It is crucial to know how co-witnessing is done when running a non-magnified electronic optic. The importance of the Vortex Strikefire co-witness is when a failure of the scope occurs due to some reason such as a dead battery, all that is necessary is to hit the backup iron sight, and there is still a perfect sight picture.

Nothing is required to change. It still works perfectly right through the red dot optics. If a sight is properly co-witnessed, it transitions seamlessly from optic back to iron sights. The shooter can continue with a chosen objective with losing very little time.

Iron sight shots are more precise than optics at close range. Quality iron sights are accurate and precise when used appropriately. Iron sights avoid the parallax of a holographic or red dot sight. Parallax is not much of a concern when aiming at large targets.

Small targets such as a shotgun hull are affected by parallax. Iron sights have no parallax issues. The scope has unlimited eye relief. Night vision brings down the brightness of the reticle to a point the shooter can use the weapon. It fits behind the sight.

Primary Use

It works in any 30mm tube. Hitting the night vision button makes it usable only with night vision lenses. The user interface is a bit confusing. Buttons can be easily bumped and turn off the optic or change the dot color.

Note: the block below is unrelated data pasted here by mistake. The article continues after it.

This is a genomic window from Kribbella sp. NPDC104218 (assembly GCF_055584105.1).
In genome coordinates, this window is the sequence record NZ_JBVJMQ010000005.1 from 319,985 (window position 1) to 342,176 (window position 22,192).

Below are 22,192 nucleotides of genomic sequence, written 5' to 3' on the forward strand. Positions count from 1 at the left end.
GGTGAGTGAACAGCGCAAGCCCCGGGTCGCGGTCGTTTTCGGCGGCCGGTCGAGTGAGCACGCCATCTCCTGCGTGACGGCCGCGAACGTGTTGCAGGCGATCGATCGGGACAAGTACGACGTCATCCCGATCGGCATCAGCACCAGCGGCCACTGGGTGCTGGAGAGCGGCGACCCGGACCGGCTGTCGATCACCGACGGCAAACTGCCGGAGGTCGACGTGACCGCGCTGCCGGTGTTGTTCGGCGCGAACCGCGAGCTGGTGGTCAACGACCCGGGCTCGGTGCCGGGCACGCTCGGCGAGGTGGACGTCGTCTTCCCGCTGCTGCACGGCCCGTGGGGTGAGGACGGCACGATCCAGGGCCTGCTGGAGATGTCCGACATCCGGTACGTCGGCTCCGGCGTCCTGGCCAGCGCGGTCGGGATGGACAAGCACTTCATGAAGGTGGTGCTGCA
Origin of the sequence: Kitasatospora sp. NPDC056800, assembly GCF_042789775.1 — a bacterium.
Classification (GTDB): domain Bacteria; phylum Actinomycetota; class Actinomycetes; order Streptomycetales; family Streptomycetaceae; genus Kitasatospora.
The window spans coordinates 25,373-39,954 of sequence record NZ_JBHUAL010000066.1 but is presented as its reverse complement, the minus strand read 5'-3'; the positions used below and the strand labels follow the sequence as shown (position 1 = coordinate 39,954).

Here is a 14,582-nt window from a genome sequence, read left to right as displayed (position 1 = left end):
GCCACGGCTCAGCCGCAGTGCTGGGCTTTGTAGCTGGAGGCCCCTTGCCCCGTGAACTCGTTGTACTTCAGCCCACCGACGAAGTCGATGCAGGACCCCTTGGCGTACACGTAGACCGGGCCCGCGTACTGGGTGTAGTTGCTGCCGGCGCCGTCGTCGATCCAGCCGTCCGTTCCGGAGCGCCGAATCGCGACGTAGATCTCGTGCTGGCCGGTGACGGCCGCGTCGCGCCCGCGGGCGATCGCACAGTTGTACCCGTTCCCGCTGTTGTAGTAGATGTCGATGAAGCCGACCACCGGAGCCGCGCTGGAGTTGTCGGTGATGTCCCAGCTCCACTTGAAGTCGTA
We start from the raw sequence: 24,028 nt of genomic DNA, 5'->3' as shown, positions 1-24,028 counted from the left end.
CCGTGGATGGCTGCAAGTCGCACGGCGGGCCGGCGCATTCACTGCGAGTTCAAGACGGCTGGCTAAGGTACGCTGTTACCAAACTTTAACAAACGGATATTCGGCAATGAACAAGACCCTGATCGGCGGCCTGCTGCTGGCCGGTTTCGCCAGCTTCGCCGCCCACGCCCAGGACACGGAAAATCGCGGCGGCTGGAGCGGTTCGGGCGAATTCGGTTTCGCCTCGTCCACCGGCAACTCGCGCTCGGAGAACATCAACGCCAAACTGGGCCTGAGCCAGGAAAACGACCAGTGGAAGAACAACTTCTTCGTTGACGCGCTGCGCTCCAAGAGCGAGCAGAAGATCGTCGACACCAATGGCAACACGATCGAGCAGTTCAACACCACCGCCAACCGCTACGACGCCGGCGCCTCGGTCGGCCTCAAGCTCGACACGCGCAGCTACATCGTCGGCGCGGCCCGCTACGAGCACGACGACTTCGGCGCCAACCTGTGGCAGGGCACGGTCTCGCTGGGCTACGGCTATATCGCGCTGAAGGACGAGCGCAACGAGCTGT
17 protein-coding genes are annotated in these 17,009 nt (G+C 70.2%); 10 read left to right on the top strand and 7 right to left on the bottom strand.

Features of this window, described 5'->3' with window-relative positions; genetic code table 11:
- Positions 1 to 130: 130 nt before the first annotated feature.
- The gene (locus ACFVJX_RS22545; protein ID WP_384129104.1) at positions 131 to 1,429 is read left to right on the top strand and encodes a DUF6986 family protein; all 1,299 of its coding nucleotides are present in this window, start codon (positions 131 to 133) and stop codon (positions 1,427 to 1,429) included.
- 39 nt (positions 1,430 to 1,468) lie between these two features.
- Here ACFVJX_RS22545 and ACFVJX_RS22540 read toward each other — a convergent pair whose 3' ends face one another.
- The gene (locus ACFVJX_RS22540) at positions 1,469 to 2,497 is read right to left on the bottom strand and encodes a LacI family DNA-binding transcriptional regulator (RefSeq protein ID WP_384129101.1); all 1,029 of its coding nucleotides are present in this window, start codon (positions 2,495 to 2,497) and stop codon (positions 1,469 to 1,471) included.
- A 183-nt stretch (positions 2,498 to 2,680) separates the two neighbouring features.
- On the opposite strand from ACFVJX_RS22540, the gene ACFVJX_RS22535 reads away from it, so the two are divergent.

It is best for varmint hunting, when getting shots off quickly, is more of a concern than long distance shooting.

It is important to consider for what the sight will be used. Rifles that shoot 300 yards are not well-paired with the Vortex Strikefire. For a sub gun or an upper for a nine-mm 40 or 45, which is more of a CQB (Close Quarters Battle) situation, the Strikefire is a great value and a rugged sight. The sight is excellent for quick target acquisition.


The Vortex Strikefire is shockproof and waterproof. While the manufacturer claims the sight is waterproof, it does not give a depth reading. The sight is nitrogen filled, so it is moisture and fog proof.